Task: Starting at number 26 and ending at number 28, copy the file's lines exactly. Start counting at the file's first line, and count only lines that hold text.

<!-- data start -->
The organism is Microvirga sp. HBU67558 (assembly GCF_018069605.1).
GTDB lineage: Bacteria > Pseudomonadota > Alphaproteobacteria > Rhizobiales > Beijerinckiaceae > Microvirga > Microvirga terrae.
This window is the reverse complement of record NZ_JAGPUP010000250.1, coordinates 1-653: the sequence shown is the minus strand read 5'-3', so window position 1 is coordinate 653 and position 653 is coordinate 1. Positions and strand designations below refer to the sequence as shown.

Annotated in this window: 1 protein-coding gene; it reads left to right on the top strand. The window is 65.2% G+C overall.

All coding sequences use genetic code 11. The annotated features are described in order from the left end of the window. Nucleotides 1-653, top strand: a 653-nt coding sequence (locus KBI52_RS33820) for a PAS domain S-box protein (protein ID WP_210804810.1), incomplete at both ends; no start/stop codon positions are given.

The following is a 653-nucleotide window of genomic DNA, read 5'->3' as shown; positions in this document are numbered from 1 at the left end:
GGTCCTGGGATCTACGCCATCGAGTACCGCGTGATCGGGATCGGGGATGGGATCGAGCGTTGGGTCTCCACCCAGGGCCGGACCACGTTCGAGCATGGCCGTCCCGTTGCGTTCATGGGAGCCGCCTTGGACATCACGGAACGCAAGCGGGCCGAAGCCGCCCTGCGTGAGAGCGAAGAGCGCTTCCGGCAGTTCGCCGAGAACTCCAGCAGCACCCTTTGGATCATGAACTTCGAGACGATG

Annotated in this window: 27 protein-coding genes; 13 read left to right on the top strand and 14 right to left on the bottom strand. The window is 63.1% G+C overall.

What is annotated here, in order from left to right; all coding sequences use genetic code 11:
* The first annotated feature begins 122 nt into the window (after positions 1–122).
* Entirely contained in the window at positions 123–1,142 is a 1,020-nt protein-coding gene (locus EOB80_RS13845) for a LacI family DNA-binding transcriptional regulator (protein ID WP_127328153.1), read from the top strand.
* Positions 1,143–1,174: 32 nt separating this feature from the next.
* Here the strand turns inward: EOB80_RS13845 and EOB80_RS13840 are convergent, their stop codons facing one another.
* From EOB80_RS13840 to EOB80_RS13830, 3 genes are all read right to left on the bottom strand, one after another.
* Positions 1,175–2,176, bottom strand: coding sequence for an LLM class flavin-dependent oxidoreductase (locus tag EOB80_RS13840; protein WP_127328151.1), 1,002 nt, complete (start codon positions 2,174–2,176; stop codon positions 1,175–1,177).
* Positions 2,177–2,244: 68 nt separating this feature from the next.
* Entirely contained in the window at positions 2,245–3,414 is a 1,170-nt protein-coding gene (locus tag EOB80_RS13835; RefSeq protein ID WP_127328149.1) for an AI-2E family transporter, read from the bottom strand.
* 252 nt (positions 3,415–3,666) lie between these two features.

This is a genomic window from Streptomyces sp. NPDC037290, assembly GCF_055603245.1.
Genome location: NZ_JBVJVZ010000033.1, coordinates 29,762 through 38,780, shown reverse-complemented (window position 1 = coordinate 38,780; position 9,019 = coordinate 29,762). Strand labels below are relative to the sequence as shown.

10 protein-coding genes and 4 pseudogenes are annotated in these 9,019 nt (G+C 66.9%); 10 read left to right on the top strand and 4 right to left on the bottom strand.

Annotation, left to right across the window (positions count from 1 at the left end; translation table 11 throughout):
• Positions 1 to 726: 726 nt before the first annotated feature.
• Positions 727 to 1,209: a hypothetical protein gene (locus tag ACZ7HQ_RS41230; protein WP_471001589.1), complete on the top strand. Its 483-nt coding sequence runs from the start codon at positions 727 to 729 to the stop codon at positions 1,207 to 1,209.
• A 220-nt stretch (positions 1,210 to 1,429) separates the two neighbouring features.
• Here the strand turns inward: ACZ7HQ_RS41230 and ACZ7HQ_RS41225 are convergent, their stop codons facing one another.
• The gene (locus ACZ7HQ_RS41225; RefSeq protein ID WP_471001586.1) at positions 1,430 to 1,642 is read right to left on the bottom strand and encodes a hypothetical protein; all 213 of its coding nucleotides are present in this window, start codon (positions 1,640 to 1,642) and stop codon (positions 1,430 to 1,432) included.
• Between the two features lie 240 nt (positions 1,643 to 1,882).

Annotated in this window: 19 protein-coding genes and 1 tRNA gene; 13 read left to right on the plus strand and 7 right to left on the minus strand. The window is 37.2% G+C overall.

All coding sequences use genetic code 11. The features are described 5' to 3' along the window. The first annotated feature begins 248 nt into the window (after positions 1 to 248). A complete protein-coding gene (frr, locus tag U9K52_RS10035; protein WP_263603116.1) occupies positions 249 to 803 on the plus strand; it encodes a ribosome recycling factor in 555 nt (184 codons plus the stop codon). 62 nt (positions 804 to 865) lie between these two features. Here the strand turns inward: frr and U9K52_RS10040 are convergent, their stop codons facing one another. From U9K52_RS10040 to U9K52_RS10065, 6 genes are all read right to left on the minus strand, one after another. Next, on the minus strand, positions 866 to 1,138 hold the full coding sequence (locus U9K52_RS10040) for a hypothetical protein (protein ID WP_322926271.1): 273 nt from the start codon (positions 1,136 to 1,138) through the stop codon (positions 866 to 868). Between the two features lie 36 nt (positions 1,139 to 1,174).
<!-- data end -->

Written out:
• Here the strand turns inward: ACZ7HQ_RS41230 and ACZ7HQ_RS41225 are convergent, their stop codons facing one another.
• The gene (locus ACZ7HQ_RS41225; RefSeq protein ID WP_471001586.1) at positions 1,430 to 1,642 is read right to left on the bottom strand and encodes a hypothetical protein; all 213 of its coding nucleotides are present in this window, start codon (positions 1,640 to 1,642) and stop codon (positions 1,430 to 1,432) included.
• Between the two features lie 240 nt (positions 1,643 to 1,882).